Allen (1970): "the Prophet described his experience to friends and acquaintances at least as early as 1831-32...he continued to do so in varying detail until the year of his death"
James B. Allen, Improvement Era (April 1970):
Nevertheless, it can now be demonstrated that the Prophet described his experience to friends and acquaintances at least as early as 1831-32, and that he continued to do so in varying detail until the year of his death, 1844. We presently know of at least eight contemporary documents that were written during his lifetime.
Neuenschwander (2009): "Joseph's vision was at first an intensely personal experience...it became the founding revelation of the Restoration"
Dennis B. Neuenschwander, Ensign (January 2009):
Joseph's vision was at first an intensely personal experience—an answer to a specific question. Over time, however, illuminated by additional experience and instruction, it became the founding revelation of the Restoration. 
Hinckley (1984): "I am not worried that the Prophet Joseph Smith gave a number of versions of the first vision"
Gordon B. Hinckley, Ensign (October 1984):
I am not worried that the Prophet Joseph Smith gave a number of versions of the first vision anymore than I am worried that there are four different writers of the gospels in the New Testament, each with his own perceptions, each telling the events to meet his own purpose for writing at the time. I am more concerned with the fact that God has revealed in this dispensation a great and marvelous and beautiful plan that motivates men and women to love their Creator and their Redeemer, to appreciate and serve one another, to walk in faith on the road that leads to immortality and eternal life.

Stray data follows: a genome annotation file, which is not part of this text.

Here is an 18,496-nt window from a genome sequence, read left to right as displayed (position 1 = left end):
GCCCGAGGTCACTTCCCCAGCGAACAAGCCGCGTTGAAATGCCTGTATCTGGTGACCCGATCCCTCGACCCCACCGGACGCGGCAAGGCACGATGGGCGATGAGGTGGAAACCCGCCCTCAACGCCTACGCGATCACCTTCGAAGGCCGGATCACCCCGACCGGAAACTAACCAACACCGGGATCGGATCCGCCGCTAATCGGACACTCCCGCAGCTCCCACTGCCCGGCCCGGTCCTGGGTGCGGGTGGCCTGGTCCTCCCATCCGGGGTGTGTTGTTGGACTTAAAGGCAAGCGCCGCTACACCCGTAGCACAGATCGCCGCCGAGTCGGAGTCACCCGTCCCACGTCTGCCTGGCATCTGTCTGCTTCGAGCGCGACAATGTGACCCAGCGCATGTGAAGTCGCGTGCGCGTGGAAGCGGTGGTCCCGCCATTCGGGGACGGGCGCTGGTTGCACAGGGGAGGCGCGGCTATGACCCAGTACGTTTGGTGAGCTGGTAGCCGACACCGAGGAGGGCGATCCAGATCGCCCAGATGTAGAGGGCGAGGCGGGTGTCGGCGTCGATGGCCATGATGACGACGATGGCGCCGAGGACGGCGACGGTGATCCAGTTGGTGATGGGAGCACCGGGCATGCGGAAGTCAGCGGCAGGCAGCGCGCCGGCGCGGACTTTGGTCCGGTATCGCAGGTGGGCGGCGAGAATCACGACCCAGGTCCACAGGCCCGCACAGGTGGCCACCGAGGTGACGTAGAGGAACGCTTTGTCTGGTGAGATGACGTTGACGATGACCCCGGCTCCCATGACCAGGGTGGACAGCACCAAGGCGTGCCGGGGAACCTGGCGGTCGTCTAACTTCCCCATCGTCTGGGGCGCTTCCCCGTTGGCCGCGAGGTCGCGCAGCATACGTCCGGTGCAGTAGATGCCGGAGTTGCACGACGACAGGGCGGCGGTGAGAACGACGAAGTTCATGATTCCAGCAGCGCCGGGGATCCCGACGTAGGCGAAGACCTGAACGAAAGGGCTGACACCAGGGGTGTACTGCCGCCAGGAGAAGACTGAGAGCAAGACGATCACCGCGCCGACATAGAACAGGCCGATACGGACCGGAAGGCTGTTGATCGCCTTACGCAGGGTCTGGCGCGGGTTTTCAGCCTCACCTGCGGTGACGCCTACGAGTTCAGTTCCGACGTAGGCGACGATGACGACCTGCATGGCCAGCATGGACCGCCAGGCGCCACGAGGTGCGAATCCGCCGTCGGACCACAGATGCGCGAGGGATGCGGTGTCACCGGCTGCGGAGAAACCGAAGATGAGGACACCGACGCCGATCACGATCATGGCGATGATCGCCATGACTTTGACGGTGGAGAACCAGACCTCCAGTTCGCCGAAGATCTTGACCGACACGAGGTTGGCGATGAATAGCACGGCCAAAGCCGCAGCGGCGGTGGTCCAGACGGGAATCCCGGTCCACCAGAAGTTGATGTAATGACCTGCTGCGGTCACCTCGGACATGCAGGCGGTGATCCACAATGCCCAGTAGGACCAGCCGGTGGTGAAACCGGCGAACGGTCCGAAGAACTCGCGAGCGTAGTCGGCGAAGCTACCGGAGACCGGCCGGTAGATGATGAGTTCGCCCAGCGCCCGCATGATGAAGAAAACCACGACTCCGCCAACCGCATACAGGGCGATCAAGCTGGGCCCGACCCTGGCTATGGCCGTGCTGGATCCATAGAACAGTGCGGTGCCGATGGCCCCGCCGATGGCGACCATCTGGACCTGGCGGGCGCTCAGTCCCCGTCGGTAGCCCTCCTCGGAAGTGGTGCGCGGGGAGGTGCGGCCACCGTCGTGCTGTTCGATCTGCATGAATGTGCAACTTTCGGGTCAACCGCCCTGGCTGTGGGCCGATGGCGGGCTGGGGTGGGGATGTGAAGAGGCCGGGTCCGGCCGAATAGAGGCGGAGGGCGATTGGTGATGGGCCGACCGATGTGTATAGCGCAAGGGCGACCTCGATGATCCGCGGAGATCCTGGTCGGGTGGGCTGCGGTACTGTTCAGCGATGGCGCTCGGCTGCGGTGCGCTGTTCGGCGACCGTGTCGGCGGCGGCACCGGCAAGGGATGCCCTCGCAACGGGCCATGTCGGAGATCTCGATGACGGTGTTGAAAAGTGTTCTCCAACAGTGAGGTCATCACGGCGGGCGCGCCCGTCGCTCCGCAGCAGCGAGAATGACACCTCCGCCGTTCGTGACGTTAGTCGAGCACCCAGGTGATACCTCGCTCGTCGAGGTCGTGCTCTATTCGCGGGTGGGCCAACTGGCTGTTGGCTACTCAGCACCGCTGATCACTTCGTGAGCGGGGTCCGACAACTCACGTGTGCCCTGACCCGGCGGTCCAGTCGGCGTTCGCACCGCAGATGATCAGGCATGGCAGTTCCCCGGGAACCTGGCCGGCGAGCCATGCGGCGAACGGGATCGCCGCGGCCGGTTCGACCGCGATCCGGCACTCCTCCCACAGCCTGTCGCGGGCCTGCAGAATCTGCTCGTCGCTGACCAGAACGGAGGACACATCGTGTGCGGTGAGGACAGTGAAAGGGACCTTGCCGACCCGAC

Prothero (2003): "in the 1832 version, Jesus appears to Smith alone, and does all the talking himself. Such complaints, however, are much ado about relatively nothing"
Stephen Prothero, American Jesus: How the Son of God Became a National Icon (2003):
Critics of Mormonism have delighted in the discrepancies between the canonical [1838 PGP] account and earlier renditions, especially one written in Smith's own hand in 1832. For example, in the 1832 version, Jesus appears to Smith alone, and does all the talking himself. Such complaints, however, are much ado about relatively nothing. Any good lawyer (or historian) would expect to find contradictions or competing narratives written down years apart and decades after the event. And despite the contradictions, key elements abide. In each case, Jesus appears to Smith in a vision. In each case, Smith is blessed with a revelation. In each case, God tells him to remain aloof from all Christian denominations, as something better is in store.